• RIM looks at splitting co-CEO jobs. RIM (RIMM) conceded to investor pressure, agreeing to study the possibility of splitting up its co-chair and co-CEO roles, which many blame for the company's woeful performance. In response, activist investor Northwest & Ethical Investments withdrew a proposed vote on the issue at RIM's July 12 annual meeting, although critics say the move is no more than a 'band-aid solution.' RIM's management structure was also questioned in a critical letter published yesterday by an anonymous senior insider.
  • Apple-led group buys Nortel patents for $4.5B. A consortium of tech giants won Nortel's auction, agreeing to pay $4.5B for a portfolio of over 6,000 patents and patent applications. By buying the patents together, the companies (Apple (AAPL), Microsoft (NASDAQ:MSFT), Sony (NYSE:SNE), RIM (RIMM), Ericsson (NASDAQ:ERIC) and EMC (EMC)) should avoid licensing negotiations and protracted legal disputes. The main loser is Google (NASDAQ:GOOG), whose $900M stalking horse bid was trounced.
  • NY Fed halts mortgage bond auction. AIG (NYSE:AIG) may be feeling some Schadenfreude after the NY Fed suspended auctions of the remaining mortgage bonds in Maiden Lane II, citing low demand amid a retreat from riskier assets. In March, AIG offered to buy back the assets for $15.7B, but the Fed rejected the offer in favor of an auction. Maiden Lane II was created in the 2008 bailout of AIG to rescue some of its sub-prime bonds and stem its cash bleed.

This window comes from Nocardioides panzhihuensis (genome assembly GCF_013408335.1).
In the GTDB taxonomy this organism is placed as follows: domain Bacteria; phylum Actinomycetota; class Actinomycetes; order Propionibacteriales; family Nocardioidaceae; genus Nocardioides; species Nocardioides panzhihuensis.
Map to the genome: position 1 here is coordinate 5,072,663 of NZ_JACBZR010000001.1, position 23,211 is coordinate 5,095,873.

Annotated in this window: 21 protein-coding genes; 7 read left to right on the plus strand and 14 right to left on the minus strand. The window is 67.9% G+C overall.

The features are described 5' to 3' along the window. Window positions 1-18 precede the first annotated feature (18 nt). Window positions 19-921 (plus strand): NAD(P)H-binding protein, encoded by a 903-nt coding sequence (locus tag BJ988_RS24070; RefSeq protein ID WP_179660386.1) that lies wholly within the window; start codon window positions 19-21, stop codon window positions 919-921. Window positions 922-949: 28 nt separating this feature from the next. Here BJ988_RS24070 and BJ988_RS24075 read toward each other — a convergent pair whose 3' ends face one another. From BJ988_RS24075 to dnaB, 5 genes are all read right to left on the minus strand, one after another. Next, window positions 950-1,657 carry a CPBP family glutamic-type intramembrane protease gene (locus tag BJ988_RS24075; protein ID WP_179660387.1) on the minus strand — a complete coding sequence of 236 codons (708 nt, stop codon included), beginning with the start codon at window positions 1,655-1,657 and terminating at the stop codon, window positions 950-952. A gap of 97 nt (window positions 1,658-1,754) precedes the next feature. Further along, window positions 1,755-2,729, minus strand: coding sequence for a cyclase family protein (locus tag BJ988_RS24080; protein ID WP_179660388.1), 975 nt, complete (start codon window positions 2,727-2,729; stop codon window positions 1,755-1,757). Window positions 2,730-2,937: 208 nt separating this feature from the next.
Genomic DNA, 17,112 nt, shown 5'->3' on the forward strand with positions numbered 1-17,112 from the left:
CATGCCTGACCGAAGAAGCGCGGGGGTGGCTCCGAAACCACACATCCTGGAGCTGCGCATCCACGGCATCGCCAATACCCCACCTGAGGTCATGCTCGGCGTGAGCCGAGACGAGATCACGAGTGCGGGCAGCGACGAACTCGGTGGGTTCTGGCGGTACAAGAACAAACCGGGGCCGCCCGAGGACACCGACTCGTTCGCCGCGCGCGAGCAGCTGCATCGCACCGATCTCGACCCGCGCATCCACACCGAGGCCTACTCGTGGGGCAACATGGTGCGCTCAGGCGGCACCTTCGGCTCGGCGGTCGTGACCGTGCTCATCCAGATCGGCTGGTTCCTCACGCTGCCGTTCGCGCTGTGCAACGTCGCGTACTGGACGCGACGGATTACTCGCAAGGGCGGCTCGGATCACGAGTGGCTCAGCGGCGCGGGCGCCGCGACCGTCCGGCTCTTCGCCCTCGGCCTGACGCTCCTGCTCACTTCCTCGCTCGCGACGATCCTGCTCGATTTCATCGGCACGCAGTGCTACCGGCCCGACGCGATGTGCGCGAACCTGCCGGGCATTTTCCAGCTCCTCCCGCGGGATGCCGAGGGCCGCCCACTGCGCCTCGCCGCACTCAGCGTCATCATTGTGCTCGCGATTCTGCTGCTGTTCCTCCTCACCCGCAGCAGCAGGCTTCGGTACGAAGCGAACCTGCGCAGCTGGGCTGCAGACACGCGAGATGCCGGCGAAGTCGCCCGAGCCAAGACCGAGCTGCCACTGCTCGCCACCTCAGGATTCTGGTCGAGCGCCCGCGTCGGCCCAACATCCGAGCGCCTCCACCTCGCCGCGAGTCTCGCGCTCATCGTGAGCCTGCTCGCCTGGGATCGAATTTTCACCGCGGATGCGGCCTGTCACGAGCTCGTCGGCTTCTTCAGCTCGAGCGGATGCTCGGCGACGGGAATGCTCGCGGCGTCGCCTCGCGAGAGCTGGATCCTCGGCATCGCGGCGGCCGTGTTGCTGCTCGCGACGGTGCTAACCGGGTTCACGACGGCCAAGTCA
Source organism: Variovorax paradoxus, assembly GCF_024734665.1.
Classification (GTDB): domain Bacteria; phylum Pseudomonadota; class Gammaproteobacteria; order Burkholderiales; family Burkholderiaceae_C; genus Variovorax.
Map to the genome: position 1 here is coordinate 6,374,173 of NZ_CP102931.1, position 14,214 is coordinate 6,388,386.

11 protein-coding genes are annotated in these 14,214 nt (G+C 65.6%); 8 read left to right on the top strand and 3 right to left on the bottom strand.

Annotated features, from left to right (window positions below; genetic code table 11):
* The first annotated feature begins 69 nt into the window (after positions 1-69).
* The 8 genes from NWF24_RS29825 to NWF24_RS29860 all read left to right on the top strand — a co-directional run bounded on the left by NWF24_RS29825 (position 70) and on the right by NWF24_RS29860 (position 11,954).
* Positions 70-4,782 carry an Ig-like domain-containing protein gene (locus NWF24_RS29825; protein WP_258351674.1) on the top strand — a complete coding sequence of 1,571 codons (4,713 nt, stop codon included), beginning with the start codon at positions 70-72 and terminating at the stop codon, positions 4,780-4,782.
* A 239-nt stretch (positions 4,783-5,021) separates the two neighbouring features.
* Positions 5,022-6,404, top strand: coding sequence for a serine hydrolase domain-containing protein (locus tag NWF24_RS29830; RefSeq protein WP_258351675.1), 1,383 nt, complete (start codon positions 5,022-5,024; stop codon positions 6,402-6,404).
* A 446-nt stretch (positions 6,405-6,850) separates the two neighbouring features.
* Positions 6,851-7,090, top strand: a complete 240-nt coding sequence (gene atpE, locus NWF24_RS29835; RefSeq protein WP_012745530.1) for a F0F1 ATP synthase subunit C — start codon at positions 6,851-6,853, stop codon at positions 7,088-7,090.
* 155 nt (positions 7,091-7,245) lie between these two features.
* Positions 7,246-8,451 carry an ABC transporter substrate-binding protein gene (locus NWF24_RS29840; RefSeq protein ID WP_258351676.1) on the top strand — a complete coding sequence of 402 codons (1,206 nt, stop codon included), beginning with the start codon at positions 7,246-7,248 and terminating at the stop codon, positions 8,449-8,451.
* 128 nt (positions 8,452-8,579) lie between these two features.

• Japan business confidence falls but CPI, jobless encourage. Business confidence in Japan (ETF: EWJ) fell to its lowest level in over a year, but the future outlook improved as parts shortages ease and factories steadily restore capacity following the devastating earthquake. Meanwhile, May core CPI came in above expectations at 0.6%, which is encouraging for a country that has had years of deflation, and suggests domestic demand may be rebounding. Japan's jobless figure was also better than expected, falling to 4.5% from 4.7% in April.
  • Corn futures extend losses following USDA report. Corn futures (ETF: CORN) extended Thursday's losses in overnight trading following a USDA report that showed inventories and acreage planted were much higher than the expected despite wet weather. The harvest month December corn contract dropped over 5%, taking the contract's two-day fall to nearly 10%. An Aug. 11 survey may provide a clearer picture of actual planted acreage.